Interview with Prize4Life and French Team That Won $1M Award for ‘Effective’ ALS Gene Therapy Approach

Interview with Prize4Life and French Team That Won $1M Award for ‘Effective’ ALS Gene Therapy Approach

Two French researchers, Martine Barkats and Maria-Grazia Biferi, are winners of the Avi Kremer ALS Treatment Prize, worth $1 million, for developing a gene therapy approach that shows promise in treating certain types of amyotrophic lateral sclerosis (ALS), Prize4Life announced in a recent press release.

The approach targets one of the most common causes of hereditary ALS, the SOD1 gene, and in a way that significantly extended survival and slowed disease progression in an ALS mouse model beyond any results previously reported, Prize4Life said.

“The winning team’s treatment is by far the most effective treatment ever seen by the ALS community in the SOD1 mice, which is the standard animal model in ALS,” Avi Kremer, founder of Prize4Life, said in an exclusive interview with ALS News Today. “I hope that, due to the prize and the attention around it, a drug company will license this treatment and bring it to human patients.”

Created to reward successful steps toward the discovery of new ALS treatments, the prize required that researches demonstrate at least a 25 percent improved lifespan in the mice model of SOD1, or superoxide dismutase, the first ALS-causing gene identified. This mutation is found in about 2 percent of all patients.

The researchers, with the Institute of Myology U974 INSERM UMPC in Paris, extended survival of treated adult mice by over 50 percent. Their approach to silencing SOD1 expression also significantly improved motor function, even after the mice began showing ALS symptoms.

Outcomes were “repeated by an independent group with many years of expertise in this area — the ALS Therapy Development Institute in Cambridge, [Massachusetts]” and  confirmed, Dr. Adrian Ivinson, of the Scientific Advisory Board that judged the entries, said in the interview.  “While SOD1 gene silencing therapies have been the focus of many research efforts, none have come close to the effectiveness demonstrated” by the French researchers.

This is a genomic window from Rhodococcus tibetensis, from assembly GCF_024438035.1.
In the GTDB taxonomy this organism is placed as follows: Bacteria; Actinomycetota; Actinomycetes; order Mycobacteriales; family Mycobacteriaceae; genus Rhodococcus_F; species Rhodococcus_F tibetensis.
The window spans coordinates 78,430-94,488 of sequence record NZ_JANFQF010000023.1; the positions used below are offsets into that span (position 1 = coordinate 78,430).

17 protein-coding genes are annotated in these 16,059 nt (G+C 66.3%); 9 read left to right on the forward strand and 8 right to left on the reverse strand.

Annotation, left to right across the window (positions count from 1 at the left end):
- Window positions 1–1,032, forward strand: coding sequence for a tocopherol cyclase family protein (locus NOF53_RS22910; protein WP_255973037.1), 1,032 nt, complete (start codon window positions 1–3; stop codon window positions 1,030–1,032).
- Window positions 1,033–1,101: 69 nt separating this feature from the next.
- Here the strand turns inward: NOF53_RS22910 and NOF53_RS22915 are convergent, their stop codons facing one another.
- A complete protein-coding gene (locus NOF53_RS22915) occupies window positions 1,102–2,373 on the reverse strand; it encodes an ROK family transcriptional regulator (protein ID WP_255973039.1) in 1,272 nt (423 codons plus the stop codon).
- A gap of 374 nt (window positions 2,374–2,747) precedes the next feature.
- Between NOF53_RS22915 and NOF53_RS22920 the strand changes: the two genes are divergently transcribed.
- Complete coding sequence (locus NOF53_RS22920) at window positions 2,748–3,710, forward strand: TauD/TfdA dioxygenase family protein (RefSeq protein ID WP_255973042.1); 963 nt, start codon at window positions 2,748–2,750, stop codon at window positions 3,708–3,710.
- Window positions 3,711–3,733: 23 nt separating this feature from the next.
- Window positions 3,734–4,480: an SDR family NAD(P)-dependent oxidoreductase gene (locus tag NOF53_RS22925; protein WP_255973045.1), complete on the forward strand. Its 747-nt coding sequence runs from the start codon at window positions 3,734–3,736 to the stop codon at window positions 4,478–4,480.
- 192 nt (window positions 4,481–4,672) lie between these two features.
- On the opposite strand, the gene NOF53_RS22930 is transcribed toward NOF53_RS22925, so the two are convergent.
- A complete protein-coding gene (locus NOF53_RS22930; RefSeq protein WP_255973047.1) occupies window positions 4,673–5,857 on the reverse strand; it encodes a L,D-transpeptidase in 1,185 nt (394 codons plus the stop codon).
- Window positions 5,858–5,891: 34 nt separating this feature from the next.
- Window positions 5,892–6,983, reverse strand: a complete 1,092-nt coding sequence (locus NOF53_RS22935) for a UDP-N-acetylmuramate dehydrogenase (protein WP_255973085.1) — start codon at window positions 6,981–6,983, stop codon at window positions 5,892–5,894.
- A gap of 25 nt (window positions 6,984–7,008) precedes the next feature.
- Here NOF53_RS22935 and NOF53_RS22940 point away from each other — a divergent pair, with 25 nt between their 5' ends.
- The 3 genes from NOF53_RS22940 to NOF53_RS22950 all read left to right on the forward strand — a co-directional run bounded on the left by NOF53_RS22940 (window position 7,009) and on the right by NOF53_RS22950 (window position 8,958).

“We think that this approach has shown some substantial improvements over preceding viral vector-based gene therapy approaches for SOD1-ALS and our team hopes to move forward with further advancing this therapy,” Biferi said. “Hopefully, through all the different approaches that are being taken to tackle SOD1-ALS, there will be eventually a therapy approved for treating patients that will significantly improve their lives.”

The researcher’s goal is to move this gene therapy into clinical trials, and to work with “the Prize4Life network to begin accelerating that process.”

Biferi also thinks the team’s approach could also be applied to other ALS-causing gene mutations, like C9orf72, and it plans to investigate that possibility.

Human trials are a way off, but continuing to advance the therapy is a priority, Ivinson said. “This sort of work is high risk and many such approaches fail. So while it is realistic to expect this work to advance, step-by-step, toward human trials, it is impossible to say if it will make it all the way. However … it would not advance to humans in the absence of these mouse experiments … [and] these results represent a critical step toward the eventual goal.

“Prize4Life is helping by introducing them to potential partners who have experience with the next steps, and will continue to do so in the months to come,” he added.

Avi Kremer
Avi Kremer

Prize4Life was founded in 2006 by Kremer, who was diagnosed with ALS at age 29. In his interview, Kremer highlighted how these discoveries — and their recognition by his group — impact his life, personally and professionally.

“First, as a patient, it will give me and my wife hope that I will be alive to see our 1-year-old daughter grow up, go to kindergarten, and learn to read and write. It will give newly diagnosed patients a reason to do all they can to live,” Kremer said.  “Second, as a businessman, it is significant because drug companies will start to compete for the next effective treatment as we have seen on other orphan diseases. They will invest many millions in research and development, which will catapult the field forward.”

And, finally, “it is significant because more donations will go towards ALS non-profits, which means we will be able to support more research.”

Ongoing ALS work that Kremer said he is following with interest include the Phase 3 clinical trial (NCT02496767) underway into tirasemtiv, a potential skeletal muscle troponin being developed by Cytokinetics, and clinical testing of another potential treatment by Brainstorm Cell Therapies.

“In short, an effective treatment is the breakthrough that everyone has been waiting for,” Kremer said.

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